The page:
Neil Jenney: Bad Paintings

9 June - 2 September 2023

Neil Jenney, born 1945 in Torrington, Connectictut is a contemporary American artist and representative of New Realism painting. He attended Massachusetts College of Art in 1964 and moved to New York City two years later.

This solo exhibition showcases ten paintings from the artist’s self-procaimed Bad Years period 1969-1972, during which time he created the most celebrated and institutionally recognized output. The works are evocative of Jenney’s bold and expressionist response to Minimalism, Fotorealism and Pop Art. The term comes from Marcia Tucker’s 1978 curation of a group exhibition entitled Bad Painting at the New Contemporary Museum of Art, New York, a show of so-called “bad” paintings and drawings by fourteen artists who rejected the traditional concepts of draftsmanship in favor of personal styles of figuration, which included the work of Jenney and his contemporaries. Tucker meant her title to be ironic: the work was not actually “bad”, but rather defiant. Opposed to intricate and finished surfaces, this body of work was iconoclastic in its boldly nonchalant approach to representation and its interrogation of prevailing norms of skills, technique and finish. When first shown in the late seventies, these early paintings were read as self-consciously clever deconstructions of painting as painting, and painting as cultural artifact.
Jenney divides his Bad Paintings into two groups. In the first, executed in his “unconcerned style”, the handling was deliberately nonchalant, a faux primitivizing in which he schematically etched his objects into rapidly brushed grounds made from large, runny, loose strokes as in Dog and Boy. In the process, he avoids narrative in favour of juxtapositions of interrelated elements – couplings, pairings, dichotomies, which means for Jenney a form of realism in itself. The other group he called the “sophisticated style” in which he drew the two-part motifs, first captured repeatedly in sketchbooks, onto the canvas with a pencil. They also contain a horizon line – as seen in Man and Task – whereas previously they were embedded in a tilted picture plane.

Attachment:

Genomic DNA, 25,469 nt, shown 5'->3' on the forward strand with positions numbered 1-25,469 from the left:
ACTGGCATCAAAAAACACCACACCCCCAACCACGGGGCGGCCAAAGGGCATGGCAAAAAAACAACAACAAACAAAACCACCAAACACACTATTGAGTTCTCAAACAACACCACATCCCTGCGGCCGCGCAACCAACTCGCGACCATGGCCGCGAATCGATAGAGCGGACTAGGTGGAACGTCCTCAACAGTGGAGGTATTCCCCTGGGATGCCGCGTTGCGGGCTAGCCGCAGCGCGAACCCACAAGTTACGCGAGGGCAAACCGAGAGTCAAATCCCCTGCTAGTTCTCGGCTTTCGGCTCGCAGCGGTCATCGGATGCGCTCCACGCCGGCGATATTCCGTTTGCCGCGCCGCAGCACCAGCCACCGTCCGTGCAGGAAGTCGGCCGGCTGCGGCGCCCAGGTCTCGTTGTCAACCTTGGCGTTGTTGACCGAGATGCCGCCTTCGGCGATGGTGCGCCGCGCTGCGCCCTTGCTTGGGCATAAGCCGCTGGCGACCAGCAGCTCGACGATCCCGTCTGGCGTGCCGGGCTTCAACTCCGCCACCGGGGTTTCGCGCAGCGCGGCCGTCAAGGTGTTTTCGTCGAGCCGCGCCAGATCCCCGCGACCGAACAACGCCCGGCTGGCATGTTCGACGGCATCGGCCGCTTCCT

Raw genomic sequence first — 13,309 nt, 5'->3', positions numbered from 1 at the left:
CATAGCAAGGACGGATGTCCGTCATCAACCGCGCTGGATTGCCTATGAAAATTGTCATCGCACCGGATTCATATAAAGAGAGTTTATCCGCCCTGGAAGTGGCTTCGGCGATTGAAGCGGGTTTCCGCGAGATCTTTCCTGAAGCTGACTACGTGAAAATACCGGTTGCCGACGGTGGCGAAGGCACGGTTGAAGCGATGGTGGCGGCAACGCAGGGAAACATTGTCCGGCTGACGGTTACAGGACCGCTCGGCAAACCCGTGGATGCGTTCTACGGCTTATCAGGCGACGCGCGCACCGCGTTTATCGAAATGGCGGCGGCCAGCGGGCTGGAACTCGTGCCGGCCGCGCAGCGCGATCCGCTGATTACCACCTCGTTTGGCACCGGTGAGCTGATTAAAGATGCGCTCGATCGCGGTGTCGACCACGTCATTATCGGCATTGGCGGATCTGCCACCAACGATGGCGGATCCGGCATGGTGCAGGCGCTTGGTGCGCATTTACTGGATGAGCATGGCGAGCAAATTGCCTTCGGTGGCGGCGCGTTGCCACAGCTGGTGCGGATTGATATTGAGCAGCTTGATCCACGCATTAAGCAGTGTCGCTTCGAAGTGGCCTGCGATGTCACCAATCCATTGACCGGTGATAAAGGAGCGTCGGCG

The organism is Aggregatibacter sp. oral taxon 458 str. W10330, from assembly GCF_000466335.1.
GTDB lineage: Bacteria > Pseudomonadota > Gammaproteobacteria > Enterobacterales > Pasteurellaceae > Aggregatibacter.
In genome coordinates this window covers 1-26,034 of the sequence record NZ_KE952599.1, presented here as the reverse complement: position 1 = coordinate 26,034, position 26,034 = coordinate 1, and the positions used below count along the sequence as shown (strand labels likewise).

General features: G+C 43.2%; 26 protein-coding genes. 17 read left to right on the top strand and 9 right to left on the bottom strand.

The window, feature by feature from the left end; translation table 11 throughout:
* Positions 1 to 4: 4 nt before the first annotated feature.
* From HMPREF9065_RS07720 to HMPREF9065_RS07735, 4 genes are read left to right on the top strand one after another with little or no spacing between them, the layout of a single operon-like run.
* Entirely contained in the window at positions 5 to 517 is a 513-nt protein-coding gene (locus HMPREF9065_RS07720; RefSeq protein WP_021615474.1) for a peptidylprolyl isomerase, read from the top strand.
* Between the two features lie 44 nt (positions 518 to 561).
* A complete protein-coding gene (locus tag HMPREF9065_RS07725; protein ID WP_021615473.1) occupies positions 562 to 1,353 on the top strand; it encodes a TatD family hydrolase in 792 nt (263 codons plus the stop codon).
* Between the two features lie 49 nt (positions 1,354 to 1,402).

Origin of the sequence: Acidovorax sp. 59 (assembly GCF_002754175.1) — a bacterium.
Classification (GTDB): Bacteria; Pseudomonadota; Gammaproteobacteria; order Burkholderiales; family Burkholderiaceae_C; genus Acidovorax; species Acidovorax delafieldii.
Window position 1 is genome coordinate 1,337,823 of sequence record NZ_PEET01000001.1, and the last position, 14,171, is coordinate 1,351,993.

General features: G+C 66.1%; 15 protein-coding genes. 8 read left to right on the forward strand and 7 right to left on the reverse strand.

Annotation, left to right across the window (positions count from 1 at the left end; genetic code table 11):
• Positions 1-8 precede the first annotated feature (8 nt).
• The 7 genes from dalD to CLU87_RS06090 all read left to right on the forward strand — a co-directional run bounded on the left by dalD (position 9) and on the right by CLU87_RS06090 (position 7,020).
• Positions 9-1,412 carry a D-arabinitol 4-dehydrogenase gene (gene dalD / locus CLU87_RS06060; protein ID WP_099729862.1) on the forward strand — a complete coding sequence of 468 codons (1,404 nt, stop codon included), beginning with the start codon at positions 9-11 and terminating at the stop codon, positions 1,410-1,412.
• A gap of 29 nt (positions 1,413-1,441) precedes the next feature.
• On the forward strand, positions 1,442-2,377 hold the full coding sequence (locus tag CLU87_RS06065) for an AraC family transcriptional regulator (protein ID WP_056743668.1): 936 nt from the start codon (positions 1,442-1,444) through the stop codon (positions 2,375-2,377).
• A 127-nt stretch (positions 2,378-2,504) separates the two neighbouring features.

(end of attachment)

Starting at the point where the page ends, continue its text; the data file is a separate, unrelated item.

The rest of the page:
The titles are an integral part of these works, rather than mere appendages. For Jenney, these juxtapositions of word and image point to the paradox of the content of the image, to its susceptibility to different interpretative decodings: He sets up a wide variety of types of relationships; ranging from antagonistic to causal to dependent to circumstantial. Consequently, for Jenney, realism lies in the higher analysis of relationships.
Neil Jenney lives and works in New York.
His works belong to important institutional collections such as Museum of Modern Art, New York; Metropolitan Museum of Art, New York; Whitney Museum of Modern Art, New York; The Broad Museum, Los Angeles; Museum of Contemporary Art, Los Angeles; Smithsonian American Art Museum, Washington; and private collections such as Goetz Collection, Munich; Hall Art Foundation, Reading and Hoffmann-La Roche Art Collection, Basel.
With the kind support and lending of Hall Art Foundation and we would like to thank Ricardo Kugelmas, the artist Neil Jenney and Emma Jenney.